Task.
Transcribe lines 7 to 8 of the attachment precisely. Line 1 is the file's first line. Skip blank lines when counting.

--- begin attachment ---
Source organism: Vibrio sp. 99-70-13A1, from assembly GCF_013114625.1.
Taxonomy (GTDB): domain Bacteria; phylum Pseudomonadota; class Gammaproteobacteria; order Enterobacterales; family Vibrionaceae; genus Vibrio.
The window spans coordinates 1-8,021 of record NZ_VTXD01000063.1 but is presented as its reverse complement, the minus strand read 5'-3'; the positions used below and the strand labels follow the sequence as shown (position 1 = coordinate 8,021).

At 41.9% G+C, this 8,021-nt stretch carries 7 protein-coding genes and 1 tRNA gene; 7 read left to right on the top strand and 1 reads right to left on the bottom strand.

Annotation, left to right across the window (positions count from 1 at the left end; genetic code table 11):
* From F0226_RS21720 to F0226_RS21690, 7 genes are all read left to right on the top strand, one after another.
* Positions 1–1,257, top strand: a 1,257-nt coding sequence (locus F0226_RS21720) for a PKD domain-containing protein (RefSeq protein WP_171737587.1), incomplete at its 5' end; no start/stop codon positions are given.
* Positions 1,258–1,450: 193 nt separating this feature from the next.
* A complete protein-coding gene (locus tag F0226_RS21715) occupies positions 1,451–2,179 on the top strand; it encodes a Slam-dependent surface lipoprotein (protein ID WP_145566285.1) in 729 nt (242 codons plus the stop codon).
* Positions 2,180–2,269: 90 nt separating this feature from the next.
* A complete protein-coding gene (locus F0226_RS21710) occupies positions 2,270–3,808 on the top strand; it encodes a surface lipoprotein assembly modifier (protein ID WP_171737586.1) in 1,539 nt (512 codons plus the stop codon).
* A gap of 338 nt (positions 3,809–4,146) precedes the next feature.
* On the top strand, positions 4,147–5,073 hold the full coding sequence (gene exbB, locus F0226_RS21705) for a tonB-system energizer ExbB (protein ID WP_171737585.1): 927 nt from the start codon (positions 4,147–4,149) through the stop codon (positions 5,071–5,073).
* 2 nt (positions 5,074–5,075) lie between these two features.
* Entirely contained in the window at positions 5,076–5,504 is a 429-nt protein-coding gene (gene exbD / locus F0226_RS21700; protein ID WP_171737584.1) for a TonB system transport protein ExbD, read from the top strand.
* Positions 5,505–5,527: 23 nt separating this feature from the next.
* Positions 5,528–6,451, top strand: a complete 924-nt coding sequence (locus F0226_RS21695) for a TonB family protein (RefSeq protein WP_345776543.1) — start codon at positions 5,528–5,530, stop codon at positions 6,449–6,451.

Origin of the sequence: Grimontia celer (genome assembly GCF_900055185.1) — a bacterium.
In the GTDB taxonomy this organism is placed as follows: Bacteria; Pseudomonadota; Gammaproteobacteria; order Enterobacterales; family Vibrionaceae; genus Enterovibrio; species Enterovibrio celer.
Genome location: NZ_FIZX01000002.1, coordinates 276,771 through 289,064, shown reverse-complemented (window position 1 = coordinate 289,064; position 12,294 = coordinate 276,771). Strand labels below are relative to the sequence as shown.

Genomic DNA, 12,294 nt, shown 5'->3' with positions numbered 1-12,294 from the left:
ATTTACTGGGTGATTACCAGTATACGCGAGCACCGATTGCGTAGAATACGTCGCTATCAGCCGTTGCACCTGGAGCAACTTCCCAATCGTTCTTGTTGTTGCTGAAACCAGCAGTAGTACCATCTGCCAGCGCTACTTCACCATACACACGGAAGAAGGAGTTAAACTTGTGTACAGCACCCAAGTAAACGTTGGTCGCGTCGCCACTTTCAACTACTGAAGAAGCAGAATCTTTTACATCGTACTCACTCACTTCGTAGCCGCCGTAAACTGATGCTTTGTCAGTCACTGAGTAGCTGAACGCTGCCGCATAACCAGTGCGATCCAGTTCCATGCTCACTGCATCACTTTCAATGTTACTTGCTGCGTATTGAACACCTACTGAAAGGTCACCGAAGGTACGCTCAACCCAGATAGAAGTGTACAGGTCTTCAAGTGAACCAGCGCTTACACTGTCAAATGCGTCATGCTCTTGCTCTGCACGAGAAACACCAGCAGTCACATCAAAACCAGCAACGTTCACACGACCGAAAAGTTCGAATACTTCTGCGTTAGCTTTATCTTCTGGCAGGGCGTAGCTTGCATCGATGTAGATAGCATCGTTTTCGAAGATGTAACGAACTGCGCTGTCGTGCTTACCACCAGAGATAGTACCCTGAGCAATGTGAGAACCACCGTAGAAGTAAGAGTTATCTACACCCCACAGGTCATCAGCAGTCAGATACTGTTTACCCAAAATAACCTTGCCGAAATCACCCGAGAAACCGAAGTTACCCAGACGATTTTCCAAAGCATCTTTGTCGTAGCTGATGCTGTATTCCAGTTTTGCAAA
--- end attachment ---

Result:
* Positions 1–1,257, top strand: a 1,257-nt coding sequence (locus F0226_RS21720) for a PKD domain-containing protein (RefSeq protein WP_171737587.1), incomplete at its 5' end; no start/stop codon positions are given.
* Positions 1,258–1,450: 193 nt separating this feature from the next.